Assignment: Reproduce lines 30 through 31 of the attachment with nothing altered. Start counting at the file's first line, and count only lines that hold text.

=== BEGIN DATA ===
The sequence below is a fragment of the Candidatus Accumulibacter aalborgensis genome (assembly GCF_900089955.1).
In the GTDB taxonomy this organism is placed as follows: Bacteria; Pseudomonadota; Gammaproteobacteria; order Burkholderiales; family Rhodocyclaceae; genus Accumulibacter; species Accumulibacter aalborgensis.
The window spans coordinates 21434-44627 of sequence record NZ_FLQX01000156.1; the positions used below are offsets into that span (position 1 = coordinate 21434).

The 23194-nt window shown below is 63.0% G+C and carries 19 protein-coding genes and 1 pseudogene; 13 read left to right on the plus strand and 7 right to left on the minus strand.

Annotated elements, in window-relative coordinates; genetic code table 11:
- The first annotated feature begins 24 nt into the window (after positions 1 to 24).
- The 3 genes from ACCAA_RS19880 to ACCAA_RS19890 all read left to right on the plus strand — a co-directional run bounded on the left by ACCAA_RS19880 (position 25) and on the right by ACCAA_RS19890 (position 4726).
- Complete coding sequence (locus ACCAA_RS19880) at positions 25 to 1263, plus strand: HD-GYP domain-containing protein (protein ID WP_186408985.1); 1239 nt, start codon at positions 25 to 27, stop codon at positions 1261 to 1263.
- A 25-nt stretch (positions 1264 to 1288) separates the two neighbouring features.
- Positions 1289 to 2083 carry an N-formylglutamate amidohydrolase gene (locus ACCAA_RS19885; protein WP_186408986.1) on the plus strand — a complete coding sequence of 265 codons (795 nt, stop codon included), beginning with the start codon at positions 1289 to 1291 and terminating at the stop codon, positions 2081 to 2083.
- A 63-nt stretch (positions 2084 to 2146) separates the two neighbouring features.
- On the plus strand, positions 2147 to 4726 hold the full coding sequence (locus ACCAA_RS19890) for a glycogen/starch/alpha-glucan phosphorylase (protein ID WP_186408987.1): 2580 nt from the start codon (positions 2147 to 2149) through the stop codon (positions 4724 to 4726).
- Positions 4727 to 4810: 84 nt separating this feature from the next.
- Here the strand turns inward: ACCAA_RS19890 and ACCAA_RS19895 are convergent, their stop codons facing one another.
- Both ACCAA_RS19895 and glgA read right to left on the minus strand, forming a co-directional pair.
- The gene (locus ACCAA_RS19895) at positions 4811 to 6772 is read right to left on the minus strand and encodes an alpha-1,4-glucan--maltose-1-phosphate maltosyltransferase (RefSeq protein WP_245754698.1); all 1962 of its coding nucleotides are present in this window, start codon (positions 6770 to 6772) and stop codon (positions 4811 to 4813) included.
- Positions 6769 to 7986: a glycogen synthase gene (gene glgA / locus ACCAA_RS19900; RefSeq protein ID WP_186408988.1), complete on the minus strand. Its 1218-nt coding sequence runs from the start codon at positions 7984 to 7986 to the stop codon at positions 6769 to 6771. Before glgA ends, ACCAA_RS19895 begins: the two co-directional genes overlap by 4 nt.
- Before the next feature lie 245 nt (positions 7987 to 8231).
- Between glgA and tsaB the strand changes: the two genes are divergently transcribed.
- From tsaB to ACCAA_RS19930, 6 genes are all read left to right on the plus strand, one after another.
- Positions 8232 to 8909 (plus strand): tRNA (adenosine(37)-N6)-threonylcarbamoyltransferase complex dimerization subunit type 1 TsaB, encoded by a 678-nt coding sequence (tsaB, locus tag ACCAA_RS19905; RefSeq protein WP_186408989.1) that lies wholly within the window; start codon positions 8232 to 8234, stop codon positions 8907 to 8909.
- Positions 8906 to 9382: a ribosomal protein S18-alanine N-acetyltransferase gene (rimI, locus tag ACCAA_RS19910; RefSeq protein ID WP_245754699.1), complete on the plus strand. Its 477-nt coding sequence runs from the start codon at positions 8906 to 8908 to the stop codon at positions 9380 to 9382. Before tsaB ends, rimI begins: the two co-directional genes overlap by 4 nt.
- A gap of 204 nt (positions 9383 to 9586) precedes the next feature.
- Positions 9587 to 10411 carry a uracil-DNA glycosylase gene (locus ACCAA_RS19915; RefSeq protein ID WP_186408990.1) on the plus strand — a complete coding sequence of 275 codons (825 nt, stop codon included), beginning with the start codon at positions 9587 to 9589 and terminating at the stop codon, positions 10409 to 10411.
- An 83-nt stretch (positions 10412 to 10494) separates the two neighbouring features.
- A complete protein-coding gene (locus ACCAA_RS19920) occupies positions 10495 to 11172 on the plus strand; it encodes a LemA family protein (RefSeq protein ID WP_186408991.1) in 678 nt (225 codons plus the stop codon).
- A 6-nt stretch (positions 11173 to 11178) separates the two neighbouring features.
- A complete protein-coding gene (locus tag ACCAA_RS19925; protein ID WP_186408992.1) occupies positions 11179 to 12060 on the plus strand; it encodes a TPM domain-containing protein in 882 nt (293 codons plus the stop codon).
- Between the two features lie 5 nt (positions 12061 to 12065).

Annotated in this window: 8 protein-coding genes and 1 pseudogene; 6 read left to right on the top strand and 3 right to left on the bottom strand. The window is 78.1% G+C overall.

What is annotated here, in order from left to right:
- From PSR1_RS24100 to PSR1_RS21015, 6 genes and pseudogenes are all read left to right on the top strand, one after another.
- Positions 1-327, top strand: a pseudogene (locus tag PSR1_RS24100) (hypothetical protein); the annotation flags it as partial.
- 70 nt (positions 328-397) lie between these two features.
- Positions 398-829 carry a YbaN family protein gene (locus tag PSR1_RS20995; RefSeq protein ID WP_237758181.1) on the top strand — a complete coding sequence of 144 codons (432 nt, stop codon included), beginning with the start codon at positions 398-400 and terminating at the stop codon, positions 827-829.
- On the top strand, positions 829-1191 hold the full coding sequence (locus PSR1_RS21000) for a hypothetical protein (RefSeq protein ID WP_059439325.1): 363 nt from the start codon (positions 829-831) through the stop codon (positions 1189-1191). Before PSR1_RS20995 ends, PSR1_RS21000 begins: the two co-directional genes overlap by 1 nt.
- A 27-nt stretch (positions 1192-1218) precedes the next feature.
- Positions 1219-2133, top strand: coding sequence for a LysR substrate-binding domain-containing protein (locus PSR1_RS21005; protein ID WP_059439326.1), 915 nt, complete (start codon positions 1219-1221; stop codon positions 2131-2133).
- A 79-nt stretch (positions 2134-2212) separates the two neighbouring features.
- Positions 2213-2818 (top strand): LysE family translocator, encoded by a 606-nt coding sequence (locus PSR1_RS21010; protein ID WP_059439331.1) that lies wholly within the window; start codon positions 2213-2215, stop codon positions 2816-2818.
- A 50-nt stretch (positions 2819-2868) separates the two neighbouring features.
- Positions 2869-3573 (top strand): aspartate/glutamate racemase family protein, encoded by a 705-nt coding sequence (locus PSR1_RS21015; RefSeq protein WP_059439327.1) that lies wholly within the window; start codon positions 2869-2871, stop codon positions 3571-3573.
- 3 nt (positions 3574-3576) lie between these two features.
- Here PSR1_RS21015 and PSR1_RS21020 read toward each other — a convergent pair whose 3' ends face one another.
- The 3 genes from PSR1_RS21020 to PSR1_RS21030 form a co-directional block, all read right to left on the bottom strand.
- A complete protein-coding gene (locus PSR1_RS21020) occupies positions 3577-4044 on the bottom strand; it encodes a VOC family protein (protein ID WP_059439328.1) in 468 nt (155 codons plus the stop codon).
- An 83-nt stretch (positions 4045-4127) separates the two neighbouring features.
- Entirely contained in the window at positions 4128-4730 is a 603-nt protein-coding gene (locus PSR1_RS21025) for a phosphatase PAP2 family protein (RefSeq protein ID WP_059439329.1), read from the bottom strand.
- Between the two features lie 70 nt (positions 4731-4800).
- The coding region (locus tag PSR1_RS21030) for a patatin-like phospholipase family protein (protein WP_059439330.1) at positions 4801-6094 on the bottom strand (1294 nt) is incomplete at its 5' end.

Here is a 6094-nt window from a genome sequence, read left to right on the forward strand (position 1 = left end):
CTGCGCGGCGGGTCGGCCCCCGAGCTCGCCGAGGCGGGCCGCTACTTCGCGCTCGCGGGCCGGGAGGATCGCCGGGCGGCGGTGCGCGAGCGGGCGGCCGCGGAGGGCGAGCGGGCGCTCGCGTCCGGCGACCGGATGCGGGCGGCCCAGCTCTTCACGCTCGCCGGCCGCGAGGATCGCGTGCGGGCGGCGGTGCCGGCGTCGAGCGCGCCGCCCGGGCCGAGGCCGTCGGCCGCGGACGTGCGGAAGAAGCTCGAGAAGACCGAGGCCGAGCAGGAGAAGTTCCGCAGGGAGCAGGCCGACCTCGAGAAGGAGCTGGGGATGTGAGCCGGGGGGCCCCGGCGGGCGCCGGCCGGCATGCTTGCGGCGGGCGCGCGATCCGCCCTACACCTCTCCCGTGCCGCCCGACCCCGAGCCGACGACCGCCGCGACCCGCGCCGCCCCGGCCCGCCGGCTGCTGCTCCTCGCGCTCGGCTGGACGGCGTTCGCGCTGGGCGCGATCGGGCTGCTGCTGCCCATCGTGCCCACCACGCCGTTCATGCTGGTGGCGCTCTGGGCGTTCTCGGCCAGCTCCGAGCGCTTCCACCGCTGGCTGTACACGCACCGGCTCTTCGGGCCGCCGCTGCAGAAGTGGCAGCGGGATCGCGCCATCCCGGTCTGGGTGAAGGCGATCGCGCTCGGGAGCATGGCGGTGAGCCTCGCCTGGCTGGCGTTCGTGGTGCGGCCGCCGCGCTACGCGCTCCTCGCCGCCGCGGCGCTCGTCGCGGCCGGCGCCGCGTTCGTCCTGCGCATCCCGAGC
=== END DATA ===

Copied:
Annotated in this window: 8 protein-coding genes and 1 pseudogene; 6 read left to right on the top strand and 3 right to left on the bottom strand. The window is 78.1% G+C overall.

What is annotated here, in order from left to right: